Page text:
We strolled the beach despite the gray gloom of the day. It had been raining since dawn. We were in a lull, but it would rain again later.
“Think we’ll find anyone?” Kev asked. He was the only one on my team who hadn’t yet succumbed to the virus.
“It’s why we’re looking, isn’t it?” Obsessively checking the fit of the mask over my nose and mouth, I cursed the fear that periodically swept through me.
I’d been in a state of acute anxiety for weeks, ever since the biological weapon had been released on the east coast. Millions dead within days. The panic had flowed like a wave across the country, taking the sickness with it. No one knew what was going on in Europe or Africa; all communication had been cut off shortly after the drop.
A few people were immune to the disease. It was our job to find them and bring them in. Not an easy thing to do; most of them had holed up with their cans of beans and Ramen noodles, and were resisting contact. I wasn’t looking too hard. I’d be doing the same thing if I didn’t work for what was left of the government.
We’d been on the beach an hour. I’d needed the break from pounding on doors and searching houses. The masks weren’t only to protect us from the virus; dead bodies were everywhere.
“Wait.” I stopped and faced the water. Far out, a couple of dolphins breached, trailing droplets that sparkled in the sun. The beauty of it–of life–made the breath catch in my throat and tears sting my eyes. “Goddammit,” I muttered. So much lost because of the endless fighting. “‘Mankind must put an end to war, or war will put an end to mankind.'”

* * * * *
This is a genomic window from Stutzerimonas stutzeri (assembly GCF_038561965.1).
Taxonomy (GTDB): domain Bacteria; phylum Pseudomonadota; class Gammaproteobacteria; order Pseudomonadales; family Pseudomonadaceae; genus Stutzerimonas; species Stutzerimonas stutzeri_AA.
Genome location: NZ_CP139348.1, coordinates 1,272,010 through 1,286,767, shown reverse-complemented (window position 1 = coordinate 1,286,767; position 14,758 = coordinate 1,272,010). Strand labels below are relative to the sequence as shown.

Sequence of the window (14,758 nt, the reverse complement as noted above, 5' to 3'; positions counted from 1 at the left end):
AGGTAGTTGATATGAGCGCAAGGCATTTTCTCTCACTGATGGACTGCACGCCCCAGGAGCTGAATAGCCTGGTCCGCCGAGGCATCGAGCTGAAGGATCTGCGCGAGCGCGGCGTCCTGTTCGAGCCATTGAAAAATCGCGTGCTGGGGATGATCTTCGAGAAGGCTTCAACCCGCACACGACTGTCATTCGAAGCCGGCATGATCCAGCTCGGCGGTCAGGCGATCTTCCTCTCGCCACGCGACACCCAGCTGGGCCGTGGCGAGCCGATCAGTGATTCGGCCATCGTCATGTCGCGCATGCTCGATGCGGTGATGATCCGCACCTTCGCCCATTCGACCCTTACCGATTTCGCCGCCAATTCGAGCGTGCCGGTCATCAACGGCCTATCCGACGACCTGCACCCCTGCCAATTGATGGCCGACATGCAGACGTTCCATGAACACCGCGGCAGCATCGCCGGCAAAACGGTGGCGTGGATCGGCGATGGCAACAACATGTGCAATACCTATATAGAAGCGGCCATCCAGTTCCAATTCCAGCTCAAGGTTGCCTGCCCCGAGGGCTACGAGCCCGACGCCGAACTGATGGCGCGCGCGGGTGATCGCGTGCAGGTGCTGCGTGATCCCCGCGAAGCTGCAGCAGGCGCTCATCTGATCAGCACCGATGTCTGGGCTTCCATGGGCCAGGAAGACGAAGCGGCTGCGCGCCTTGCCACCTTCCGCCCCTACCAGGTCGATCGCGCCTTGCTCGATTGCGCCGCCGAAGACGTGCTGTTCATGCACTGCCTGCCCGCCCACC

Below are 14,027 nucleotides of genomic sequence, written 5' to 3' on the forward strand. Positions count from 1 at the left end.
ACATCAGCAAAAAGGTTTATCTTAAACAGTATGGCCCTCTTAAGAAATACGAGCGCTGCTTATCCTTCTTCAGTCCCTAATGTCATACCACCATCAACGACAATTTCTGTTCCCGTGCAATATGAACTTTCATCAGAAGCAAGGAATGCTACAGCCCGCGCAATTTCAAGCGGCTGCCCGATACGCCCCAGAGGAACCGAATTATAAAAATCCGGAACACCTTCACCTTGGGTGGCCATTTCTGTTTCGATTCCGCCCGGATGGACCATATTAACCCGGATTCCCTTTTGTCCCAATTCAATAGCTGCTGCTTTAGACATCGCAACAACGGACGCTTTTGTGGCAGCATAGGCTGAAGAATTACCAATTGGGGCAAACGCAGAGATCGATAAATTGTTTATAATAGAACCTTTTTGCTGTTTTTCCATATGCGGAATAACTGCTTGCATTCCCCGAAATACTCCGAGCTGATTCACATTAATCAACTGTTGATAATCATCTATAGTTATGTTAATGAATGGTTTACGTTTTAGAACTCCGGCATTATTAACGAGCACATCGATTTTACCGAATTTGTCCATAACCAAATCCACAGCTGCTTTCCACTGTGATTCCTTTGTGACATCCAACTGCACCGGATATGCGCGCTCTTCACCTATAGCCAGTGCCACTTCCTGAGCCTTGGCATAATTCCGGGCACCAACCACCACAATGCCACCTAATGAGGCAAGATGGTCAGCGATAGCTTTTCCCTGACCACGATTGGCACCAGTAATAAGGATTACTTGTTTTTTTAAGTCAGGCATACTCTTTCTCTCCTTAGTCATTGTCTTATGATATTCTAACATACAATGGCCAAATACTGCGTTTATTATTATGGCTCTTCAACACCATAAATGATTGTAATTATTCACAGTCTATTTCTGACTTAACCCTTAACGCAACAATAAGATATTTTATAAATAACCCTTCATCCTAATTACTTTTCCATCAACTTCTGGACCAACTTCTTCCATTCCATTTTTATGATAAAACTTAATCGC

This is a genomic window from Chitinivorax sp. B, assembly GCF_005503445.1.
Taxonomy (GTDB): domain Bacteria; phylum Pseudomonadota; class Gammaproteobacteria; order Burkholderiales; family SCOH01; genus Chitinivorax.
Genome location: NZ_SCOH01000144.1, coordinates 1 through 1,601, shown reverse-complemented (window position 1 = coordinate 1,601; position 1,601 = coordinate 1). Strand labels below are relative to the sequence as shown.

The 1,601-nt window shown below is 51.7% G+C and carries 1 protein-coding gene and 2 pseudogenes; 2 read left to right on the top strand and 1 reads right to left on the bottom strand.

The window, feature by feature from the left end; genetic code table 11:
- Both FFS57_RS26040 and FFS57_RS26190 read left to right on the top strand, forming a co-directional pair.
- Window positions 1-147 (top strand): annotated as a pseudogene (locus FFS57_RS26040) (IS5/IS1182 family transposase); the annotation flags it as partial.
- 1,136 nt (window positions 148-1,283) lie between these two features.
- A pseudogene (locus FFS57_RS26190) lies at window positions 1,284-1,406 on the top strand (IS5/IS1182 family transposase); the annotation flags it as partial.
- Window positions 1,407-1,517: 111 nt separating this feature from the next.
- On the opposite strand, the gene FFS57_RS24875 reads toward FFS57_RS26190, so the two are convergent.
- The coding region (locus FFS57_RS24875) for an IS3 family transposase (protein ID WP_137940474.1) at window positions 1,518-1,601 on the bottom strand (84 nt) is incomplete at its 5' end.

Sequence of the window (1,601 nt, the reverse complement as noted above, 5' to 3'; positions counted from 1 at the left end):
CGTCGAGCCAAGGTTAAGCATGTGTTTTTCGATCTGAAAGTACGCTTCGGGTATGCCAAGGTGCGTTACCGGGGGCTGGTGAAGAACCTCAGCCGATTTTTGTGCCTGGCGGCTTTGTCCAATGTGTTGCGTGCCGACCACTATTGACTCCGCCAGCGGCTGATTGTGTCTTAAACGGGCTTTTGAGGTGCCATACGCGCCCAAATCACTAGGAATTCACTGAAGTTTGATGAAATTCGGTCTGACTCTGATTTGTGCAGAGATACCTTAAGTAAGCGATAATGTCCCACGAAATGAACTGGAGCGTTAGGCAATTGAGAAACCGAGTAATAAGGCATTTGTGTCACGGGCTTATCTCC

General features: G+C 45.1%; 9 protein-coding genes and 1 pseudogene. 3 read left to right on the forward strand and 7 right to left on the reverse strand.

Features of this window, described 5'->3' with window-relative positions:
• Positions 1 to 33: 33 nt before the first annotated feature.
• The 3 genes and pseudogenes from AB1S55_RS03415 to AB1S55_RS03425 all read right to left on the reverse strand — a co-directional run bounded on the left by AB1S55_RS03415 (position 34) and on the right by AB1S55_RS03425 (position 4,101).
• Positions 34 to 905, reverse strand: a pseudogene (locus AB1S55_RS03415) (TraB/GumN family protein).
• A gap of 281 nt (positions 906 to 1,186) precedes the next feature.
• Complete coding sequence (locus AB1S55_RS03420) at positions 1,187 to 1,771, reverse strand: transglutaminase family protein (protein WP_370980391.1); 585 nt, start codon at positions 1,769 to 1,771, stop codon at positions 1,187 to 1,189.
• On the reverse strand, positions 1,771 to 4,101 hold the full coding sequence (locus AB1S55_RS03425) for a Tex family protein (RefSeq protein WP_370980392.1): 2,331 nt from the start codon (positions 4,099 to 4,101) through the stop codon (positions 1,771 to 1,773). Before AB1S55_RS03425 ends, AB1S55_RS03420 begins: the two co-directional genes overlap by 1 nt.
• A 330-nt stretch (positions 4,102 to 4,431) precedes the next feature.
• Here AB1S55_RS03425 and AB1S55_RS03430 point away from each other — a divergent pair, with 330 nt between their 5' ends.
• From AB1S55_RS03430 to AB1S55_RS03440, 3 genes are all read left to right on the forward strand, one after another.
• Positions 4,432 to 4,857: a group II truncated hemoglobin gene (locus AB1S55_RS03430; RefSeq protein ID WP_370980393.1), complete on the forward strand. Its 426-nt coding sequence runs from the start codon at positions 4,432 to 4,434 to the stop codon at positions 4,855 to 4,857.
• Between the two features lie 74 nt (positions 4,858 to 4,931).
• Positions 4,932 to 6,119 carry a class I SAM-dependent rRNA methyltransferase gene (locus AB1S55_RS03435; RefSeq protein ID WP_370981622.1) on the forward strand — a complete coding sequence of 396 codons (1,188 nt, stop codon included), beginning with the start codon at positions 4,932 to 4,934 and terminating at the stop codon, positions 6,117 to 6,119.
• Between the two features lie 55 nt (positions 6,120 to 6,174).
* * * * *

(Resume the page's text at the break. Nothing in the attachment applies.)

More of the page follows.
“Who said that?”
“John F. Kennedy.” What kind of world would we few survivors have now?
Kev pulled at me. “Time to get back to work.”
I rounded on him. “Why? What the fuck for? It’s over.” I pressed my lips together. “It’s over,” I said more quietly. He looked at me, shocked, and I remembered how young he was. “I’m sorry. I’m… angry.” I touched his arm. “You’re right. Let’s go.”
We moved toward a boardwalk that would take us back to the residential neighborhood we’d been searching. An open red umbrella rested on the worn, wet wood, rocking gently in the light breeze.
I wondered who’d left it there, and if that person was dead. Had they died alone? The tears that had threatened on the beach spilled over and ran down my cheeks as I stared at it.
“I can’t do this anymore.” I choked on my grief. “I can’t.”
Kev realized my intention too late to stop me.
I took off the mask and inhaled deeply.
Word count: 469
See more flash fics here.